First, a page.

Nissan’s next-generation EV may include a new crossover model as well as the five-door hatchback

Nissan could add extra models to its Leaf line-up when the next generation of its electric vehicle arrives, according to a senior official.

The Sunderland-built hatchback has notched up more than 10,000 UK sales since it was introduced in 2011. However, its global figure is still some way short of the initial projections from Nissan chief Carlos Ghosn.

A successor is already in the works and is likely to have a much-improved battery life as Nissan attempts to quell the range anxiety still suffered by many potential customers. The next Leaf is likely to stick to the current car’s format of a five-door hatchback on a bespoke platform. However, Nissan executive vice-president Trevor Mann believes there could be room to expand the Leaf sub-brand to include other bodystyles. “There could be more than one Leaf,” he said. “We’ve always said it needn’t be one car.

“We’ve got the NV200 electric, too, now, but obviously we’re still studying other opportunities. What we’ve got to do is to make sure the market is right. We want to make sure that when we do the next one or we expand the line-up, we’re really taking the market intelligence that we’re gathering and using it. With our customer base, we have an enormous amount of feedback that we can recycle into what we do in the future.” 

Mann declined to comment on how Nissan could expand the Leaf range. However, the firm has enjoyed considerable success with its Juke and Qashqai crossovers, and this seems most likely to be the bodystyle chosen.

A higher-set seating position could also appeal to one particular sector of Leaf owners: older buyers who use their cars almost exclusively for local journeys. No timeframe has been given for the Leaf replacement, although Mann hinted that it could be different from the usual seven-year model cycle. “The product life could change slightly because it’s an EV,” he said.

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Nissan Leaf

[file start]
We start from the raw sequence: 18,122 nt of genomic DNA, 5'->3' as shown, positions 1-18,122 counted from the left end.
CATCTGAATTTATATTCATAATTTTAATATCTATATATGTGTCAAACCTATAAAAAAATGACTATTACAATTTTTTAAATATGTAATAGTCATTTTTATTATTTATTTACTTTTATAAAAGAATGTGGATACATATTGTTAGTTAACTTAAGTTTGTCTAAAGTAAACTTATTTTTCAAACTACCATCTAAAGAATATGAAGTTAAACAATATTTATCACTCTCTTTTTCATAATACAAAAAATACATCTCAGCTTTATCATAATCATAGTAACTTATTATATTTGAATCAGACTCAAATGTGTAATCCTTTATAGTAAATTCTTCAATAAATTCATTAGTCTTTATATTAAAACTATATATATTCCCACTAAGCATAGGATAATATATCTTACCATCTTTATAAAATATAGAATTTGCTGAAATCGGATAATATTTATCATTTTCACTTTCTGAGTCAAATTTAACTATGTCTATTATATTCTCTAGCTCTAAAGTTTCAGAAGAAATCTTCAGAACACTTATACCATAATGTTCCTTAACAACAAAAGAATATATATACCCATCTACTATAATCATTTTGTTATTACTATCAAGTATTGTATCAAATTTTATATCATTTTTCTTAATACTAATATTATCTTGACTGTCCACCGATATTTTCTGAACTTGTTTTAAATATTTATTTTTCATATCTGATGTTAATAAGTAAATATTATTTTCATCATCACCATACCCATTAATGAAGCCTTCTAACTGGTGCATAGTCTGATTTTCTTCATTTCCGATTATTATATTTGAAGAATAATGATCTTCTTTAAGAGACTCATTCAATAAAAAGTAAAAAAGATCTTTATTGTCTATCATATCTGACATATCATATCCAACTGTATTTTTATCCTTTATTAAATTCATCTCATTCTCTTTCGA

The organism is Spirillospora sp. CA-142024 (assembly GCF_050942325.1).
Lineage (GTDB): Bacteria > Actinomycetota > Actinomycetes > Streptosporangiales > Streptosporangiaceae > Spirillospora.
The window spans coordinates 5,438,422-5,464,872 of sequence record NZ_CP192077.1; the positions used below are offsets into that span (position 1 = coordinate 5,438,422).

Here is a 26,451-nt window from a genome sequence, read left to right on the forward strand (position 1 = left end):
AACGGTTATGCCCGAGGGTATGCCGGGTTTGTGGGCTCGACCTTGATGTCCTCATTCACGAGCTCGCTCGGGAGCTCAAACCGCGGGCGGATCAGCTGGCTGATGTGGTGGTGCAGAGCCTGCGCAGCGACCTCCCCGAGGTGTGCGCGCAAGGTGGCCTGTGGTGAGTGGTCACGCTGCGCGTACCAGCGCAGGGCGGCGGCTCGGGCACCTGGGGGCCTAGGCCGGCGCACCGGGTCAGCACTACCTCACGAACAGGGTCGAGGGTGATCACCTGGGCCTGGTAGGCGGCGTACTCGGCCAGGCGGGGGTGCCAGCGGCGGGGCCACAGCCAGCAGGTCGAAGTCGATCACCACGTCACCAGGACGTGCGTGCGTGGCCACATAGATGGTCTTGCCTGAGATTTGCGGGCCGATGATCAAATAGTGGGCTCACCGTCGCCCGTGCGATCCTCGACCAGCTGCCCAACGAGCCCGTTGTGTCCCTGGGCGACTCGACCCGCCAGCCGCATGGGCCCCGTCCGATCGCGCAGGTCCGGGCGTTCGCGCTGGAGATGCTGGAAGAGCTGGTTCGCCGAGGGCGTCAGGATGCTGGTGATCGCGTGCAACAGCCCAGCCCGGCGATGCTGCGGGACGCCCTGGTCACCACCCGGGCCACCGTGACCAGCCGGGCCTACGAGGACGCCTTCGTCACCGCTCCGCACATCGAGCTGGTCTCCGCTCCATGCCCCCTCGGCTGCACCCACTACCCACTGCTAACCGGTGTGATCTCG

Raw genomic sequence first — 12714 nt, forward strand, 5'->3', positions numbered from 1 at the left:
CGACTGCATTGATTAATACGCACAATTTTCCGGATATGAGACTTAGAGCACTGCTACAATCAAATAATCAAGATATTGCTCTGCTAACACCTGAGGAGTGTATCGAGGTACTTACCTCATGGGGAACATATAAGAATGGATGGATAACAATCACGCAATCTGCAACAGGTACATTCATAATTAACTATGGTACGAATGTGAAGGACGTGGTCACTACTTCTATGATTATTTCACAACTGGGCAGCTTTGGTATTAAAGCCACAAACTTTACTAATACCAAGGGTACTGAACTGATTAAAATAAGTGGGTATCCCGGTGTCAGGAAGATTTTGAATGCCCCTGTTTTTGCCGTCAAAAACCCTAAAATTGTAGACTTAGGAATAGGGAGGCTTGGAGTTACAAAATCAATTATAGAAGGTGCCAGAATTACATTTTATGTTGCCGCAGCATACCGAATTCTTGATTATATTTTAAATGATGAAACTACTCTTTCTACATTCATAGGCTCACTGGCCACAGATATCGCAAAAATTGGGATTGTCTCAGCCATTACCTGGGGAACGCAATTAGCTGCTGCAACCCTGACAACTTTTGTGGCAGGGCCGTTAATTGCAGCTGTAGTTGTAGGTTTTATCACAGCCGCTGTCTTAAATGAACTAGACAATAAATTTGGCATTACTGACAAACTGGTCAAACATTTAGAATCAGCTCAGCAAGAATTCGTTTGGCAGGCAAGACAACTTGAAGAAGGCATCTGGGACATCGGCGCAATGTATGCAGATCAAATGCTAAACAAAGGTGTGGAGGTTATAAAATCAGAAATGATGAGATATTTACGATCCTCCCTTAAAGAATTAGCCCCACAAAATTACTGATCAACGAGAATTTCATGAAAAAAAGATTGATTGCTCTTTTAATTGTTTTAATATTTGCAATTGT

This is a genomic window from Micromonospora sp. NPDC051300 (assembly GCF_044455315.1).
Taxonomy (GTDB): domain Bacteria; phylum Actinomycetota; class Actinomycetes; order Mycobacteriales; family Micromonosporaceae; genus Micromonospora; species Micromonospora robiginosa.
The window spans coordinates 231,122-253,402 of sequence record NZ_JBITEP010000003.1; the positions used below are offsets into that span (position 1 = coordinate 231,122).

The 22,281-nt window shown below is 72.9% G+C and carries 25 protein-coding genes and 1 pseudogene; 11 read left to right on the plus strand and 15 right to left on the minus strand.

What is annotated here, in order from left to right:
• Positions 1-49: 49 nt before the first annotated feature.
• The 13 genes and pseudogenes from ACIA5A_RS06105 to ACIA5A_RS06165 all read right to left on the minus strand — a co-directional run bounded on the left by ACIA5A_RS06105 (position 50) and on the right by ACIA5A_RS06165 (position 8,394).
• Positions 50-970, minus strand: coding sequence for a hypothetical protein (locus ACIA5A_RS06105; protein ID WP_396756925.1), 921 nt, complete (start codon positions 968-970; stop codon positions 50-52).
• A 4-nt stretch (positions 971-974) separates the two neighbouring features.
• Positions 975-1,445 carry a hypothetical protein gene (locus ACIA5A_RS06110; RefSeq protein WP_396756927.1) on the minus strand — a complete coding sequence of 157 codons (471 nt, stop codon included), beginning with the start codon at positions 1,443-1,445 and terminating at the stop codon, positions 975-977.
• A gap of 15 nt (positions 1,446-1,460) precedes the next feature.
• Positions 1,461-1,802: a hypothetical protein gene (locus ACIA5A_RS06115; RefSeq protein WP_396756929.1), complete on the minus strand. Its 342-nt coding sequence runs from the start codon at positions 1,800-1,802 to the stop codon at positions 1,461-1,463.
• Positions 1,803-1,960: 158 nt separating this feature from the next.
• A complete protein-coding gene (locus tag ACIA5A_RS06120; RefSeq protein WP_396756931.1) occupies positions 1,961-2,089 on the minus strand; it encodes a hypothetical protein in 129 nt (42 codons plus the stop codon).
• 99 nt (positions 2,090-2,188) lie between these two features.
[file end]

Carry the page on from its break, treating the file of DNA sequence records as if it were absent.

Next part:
2013 saw the launch of the re-engineered Nissan Leaf

The electric Nissan Leaf has its work cut out competing with cheaper mainstream cars - but it does make a case for itself

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Comments
5

bol

28 July 2015
Or does this article not say anything at all? The headline could have read "Website makes obvious speculative point about obvious thing".

28 July 2015
This article says nothing at all. Fills up space though. Tomorrow it will be a story that Ferrari is possibly planning more front-engined cars in the future, or not. And they could expand range of cars painted red. Ferrari bosses agreed they could do this but were looking into it and reserved the right to do this or not do this within any potential time frame. This kind of article is great because it is never wrong.

28 July 2015
The car is symbolic of freedom and choice but electric brings with it, perhaps, an unwelcome restriction that people are simply not used to, even though research has suggested that most target buyers do daily short journeys well within the actual range available. I was watching "Fully Charged" on YouTube recently (re a Tesla, but it mentions Leaf), and it is said there that over some 50,000 miles, the overall cost of running the Leaf car was much cheaper than a conventional car, and that included the purchase price in the equation (depreciation was not mentioned, though). Whilst no doubt a sales disappointment for Nissan in UK, presumably sales in hydro-electric-powered Scandinavia have been more encouraging. I am sure that Nissan will be watching the market very carefully in UK, no doubt other manufacturers will too, so it is hardly surprising that they are coy over the future. Maybe a different way of "owning" an electric car could help. Or a try before you buy experience, say for a 3 months rental or something. Any other ideas?

28 July 2015
Got the following from car buyer: "in 2014 the LEAF continued its sales success by increasing sales in Europe by a third and in the UK by a half, which must please Nissan, even if the sales figures are nothing like the 1.5 million electric cars sold by 2016 and 10 per cent of ALL car sales by 2020 will be electric as Nissan predicted in 2012." I'd view the car as a success to build on. Certainly made others take note

 

Hydrogen cars just went POP

28 July 2015
I like the idea of a Cross Leaf - lol

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